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Thread: Newark Development

  1. #9481

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    Quote Originally Posted by Newarkguy View Post
    Those buildings are deep & go all the way to Edison street. I believe this is a REAR EXPANSION behind Novel Burger & Krauser's.
    oh.so.where.brickcity.used.to.be

  2. #9482

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    Quote Originally Posted by section08 View Post
    That article confused the hell out of me. AFAIK, Mercato's has some kinda ownership already of (214 Market) Novelty Burger? 216 Market is Krauszer's, 218-220 is Redd's. So what does this all mean? I have no idea.
    I passed by it today. its between Redds and Krauszers

  3. #9483

  4. #9484

  5. #9485

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    Thanks for clarifying the article I posted earlier folks (I didn't realize how confusing it was until you guys mentioned it).

    More on the NJPac tower:

    http://www.njbiz.com/article/2016111...square-project

    http://www.nj.com/essex/index.ssf/20...art_river_home

  6. #9486

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    Another groundbreaking, hopefully the last
    Last edited by taxmanic; November 15th, 2016 at 07:31 AM. Reason: duplicate link

  7. #9487

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    Another Office Building in Newark Could be Converted into Residential Use

    By
    Jared Kofsky -

    November 8, 2016 0

    via Google



    The Kislak Building has stood across from the First Baptist Peddie Memorial Church at 579 Broad Street, at the southwest corner of Central Avenue, in Downtown Newark since 1960, according to the National Park Service. The five-story building, known for the ‘Kislak’ signs posted on both sides of the building, is named for The Kislak Company, a regional real estate organization. It previously contained offices, but has recently been used for art exhibitions as part of events like Open Doors Newark.

    Now, the building, which is currently owned by Eminent Investment Group, is slated for rehabilitation. Redmellon 579 Holdings, LLC is planning to convert the Kislak Building, which is within the Military Park Commons Historic District, into 48 residential rental units with 5,591 square feet of retail space on the ground floor. The developer, Redmellon Restoration and Development is based in New Orleans, Louisiana, and this is the company’s first project in Newark.

    “I believe in the future of Downtown Newark”, company founder Neal Morris said in an interview with Jersey Digs, adding that he is excited about the nearby Hahne and Company redevelopment project, and that he is waiting to close on the Kislak Building. The project went before the Newark Landmarks and Historic Preservation Commission on November 2nd, and Morris expects it to go before the Newark Central Planning Board by the end of the year.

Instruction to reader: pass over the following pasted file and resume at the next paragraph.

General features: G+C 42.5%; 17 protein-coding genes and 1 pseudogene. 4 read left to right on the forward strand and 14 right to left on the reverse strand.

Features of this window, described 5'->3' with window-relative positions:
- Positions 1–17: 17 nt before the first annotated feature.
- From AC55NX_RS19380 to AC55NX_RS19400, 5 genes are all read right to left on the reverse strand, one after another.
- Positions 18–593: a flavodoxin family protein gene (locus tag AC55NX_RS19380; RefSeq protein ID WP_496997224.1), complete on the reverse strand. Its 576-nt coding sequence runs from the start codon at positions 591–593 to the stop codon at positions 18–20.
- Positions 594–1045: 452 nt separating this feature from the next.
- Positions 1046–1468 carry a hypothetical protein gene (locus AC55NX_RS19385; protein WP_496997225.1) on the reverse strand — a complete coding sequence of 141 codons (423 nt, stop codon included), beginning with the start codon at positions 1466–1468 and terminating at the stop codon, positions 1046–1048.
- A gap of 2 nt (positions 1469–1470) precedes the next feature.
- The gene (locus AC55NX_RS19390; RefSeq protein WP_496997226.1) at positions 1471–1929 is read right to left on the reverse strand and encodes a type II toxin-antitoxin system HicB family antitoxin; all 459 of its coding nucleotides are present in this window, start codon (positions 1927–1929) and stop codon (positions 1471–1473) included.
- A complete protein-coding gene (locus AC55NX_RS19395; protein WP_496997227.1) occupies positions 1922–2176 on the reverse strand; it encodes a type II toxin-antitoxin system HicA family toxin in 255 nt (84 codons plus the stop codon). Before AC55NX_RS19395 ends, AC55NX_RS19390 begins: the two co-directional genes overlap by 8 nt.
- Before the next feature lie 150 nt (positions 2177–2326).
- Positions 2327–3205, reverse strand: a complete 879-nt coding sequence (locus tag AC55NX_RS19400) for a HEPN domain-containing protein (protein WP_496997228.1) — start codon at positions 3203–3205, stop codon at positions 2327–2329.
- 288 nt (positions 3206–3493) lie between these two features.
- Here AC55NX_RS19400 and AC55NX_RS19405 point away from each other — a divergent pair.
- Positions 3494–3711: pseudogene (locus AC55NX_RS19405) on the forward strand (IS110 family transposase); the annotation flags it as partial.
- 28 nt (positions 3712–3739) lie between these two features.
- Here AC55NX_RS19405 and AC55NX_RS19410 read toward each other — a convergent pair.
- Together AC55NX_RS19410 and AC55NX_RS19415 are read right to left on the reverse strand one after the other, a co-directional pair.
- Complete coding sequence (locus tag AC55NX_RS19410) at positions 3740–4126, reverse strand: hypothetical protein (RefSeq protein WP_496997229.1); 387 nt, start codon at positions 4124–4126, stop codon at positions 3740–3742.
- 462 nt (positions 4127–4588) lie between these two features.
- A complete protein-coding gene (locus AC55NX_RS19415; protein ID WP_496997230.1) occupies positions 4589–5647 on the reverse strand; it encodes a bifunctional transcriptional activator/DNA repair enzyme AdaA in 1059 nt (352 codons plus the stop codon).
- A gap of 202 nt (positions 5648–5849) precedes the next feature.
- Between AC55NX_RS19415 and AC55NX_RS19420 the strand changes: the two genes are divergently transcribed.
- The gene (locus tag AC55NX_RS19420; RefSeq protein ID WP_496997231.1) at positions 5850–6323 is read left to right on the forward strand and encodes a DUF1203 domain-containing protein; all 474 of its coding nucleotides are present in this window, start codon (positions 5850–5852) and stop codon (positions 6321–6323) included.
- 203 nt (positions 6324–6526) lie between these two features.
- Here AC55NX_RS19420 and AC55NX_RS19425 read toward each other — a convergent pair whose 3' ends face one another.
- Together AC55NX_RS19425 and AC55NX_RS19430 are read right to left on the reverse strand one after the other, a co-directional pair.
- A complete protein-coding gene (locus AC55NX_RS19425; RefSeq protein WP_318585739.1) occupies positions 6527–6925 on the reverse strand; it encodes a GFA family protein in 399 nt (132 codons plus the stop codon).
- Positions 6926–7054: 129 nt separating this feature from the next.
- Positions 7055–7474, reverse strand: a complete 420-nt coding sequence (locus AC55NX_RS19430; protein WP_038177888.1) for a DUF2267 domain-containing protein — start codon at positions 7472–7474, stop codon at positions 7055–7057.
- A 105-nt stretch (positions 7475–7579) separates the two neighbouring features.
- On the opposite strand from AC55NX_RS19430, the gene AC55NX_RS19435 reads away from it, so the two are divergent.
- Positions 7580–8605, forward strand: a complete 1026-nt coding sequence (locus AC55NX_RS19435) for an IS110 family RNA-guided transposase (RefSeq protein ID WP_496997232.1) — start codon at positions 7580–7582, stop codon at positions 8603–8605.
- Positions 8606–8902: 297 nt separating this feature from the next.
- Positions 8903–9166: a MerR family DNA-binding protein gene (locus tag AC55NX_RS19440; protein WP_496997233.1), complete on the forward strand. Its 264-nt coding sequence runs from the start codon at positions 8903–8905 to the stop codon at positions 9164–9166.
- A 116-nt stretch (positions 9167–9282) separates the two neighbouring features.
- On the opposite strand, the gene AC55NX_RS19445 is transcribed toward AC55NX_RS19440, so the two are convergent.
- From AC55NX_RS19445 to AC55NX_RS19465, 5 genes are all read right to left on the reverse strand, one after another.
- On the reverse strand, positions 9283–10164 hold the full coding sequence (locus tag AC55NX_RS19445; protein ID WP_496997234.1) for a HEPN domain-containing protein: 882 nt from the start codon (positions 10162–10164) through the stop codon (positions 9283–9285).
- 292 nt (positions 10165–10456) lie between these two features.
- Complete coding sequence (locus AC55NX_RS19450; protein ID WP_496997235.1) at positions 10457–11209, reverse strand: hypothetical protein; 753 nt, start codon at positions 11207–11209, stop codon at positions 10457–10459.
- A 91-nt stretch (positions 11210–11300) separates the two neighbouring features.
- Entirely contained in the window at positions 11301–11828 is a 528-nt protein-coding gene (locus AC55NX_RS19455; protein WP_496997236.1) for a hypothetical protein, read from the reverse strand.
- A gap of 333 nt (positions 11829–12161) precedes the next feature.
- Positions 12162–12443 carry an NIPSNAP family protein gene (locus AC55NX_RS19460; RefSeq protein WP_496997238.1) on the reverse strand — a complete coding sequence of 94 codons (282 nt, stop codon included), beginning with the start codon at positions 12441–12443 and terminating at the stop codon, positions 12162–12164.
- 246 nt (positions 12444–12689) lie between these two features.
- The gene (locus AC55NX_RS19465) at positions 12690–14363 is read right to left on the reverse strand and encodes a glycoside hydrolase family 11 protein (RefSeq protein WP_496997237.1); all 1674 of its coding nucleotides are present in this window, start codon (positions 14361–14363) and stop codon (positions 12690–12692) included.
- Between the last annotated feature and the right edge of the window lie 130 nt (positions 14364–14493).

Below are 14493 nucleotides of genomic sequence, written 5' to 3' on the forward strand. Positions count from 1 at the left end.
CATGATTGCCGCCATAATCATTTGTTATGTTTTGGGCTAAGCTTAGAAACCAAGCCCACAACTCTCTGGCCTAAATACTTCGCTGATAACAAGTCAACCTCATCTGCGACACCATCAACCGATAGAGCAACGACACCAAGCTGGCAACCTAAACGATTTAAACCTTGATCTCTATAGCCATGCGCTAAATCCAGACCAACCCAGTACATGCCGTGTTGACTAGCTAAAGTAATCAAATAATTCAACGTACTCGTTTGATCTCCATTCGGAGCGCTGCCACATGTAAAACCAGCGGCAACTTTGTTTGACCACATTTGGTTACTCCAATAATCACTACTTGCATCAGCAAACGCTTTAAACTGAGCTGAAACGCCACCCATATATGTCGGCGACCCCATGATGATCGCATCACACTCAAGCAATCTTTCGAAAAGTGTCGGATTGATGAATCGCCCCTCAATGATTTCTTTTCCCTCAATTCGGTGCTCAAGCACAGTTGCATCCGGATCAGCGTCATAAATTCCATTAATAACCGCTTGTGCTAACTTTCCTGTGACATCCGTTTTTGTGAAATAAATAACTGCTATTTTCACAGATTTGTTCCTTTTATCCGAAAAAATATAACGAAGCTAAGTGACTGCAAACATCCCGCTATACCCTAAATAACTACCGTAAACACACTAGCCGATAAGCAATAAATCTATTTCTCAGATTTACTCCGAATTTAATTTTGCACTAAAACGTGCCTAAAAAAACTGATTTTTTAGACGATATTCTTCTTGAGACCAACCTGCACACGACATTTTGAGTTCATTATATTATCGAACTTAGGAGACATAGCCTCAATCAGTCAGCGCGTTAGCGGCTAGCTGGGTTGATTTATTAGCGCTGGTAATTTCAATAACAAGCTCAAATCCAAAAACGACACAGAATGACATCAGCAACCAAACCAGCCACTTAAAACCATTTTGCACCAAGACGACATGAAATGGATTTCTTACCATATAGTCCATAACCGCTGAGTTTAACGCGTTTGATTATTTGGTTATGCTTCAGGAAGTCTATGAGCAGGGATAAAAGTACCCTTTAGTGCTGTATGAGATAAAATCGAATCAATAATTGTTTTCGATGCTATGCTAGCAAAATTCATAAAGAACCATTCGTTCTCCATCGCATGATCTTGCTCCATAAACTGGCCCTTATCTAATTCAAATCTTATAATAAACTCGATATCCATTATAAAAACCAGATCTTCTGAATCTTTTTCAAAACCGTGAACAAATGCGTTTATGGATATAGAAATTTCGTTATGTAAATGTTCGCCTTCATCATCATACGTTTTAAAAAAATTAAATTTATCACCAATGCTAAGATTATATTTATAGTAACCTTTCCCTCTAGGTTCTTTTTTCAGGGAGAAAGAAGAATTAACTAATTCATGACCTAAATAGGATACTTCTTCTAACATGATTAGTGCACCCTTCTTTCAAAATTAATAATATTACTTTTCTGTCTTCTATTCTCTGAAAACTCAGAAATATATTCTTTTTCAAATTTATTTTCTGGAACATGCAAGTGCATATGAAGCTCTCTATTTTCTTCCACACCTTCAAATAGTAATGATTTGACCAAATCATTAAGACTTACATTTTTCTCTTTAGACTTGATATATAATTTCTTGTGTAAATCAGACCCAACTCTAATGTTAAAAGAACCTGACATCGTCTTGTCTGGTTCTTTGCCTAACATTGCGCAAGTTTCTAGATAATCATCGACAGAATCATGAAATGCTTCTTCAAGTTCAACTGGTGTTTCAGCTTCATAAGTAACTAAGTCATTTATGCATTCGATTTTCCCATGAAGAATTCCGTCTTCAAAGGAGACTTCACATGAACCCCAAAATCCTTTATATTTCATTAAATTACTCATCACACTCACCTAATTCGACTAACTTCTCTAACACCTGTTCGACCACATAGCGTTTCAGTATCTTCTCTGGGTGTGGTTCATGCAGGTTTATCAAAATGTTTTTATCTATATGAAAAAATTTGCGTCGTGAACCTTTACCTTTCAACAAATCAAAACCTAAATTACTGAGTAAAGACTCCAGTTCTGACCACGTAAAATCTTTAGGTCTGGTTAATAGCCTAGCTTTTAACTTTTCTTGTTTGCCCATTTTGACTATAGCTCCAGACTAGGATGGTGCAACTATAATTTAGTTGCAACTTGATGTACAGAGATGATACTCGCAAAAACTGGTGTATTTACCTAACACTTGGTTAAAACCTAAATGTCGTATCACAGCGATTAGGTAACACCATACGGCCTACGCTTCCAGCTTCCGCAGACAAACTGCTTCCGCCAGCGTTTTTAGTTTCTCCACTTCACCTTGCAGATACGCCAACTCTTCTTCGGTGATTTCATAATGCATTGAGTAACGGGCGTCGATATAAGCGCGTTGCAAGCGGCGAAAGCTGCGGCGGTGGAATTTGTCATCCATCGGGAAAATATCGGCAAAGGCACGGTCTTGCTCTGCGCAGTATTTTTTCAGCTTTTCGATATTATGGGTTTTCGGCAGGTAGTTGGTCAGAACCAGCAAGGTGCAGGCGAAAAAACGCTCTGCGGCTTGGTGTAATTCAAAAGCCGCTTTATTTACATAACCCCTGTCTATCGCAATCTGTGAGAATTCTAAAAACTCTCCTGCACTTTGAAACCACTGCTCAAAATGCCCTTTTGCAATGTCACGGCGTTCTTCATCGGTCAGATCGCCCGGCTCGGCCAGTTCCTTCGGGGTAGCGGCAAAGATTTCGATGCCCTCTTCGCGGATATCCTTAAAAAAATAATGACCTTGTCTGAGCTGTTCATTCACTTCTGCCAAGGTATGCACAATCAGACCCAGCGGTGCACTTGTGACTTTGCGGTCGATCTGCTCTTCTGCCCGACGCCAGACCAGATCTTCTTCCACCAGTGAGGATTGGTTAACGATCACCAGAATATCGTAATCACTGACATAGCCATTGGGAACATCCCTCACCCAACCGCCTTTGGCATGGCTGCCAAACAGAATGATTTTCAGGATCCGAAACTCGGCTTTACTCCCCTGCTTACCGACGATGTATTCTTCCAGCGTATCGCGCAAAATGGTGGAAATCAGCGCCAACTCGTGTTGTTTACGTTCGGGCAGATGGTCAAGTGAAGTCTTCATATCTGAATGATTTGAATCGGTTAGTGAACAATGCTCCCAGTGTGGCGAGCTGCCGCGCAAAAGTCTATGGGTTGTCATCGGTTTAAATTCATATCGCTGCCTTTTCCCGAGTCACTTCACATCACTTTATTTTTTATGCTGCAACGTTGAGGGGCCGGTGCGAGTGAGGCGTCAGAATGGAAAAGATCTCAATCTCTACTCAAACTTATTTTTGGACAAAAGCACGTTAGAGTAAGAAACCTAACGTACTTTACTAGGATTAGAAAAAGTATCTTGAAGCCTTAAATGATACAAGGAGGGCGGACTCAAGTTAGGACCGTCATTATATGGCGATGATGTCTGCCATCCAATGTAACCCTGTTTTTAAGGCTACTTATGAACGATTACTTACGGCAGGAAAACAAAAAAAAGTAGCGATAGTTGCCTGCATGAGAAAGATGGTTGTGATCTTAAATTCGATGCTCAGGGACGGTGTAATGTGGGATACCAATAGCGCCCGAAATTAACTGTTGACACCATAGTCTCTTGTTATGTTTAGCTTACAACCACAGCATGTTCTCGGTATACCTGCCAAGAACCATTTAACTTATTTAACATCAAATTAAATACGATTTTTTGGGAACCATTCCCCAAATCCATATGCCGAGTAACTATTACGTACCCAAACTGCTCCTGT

Although some buildings in the surrounding neighborhood, such as the Hahne’s Building and the New Jersey Bell Headquarters Building, are also being rehabilitated, some neighboring buildings still remain vacant. The 14-story Griffith Building, a few doors down the block, once was the headquarters of a piano company, but has been unused for decades. 595 and 601 Broad Street also are vacant, and no development plans have been announced.


  8. #9488

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    ^^

    I did a proforma and investment analysis for this building a few years ago. At the time, the asking price was over $4 million and Newark rents weren't high enough to make the venture profitable. We also had fewer units (25) and retail on the ground floor. Not sure how they are going to fit 48 units unless they are doing an addition or acquiring an adjacent property (or the units are going to be very small.) Glad to see it moving along though. It's a good location.

  9. #9489
    Crabby airline hostess - stache's Avatar
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    Is this a mid-century building or an older one with a remodeled facade?

  10. #9490
    Forum Veteran Newarkguy's Avatar
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    I guess Boraire was waiting to see what would happen with Dranoff.
    Monkey see,monkey do.
    Its about time!!! RECTOR STREET seems to finally be on its way.
    It'll be good advertising for the city to see two Click image for larger version. 

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ID:	18289towers rising simultaneously.

  11. #9491
    Forum Veteran West Hudson's Avatar
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    Quote Originally Posted by Newarkguy View Post
    I guess Boraire was waiting to see what would happen with Dranoff.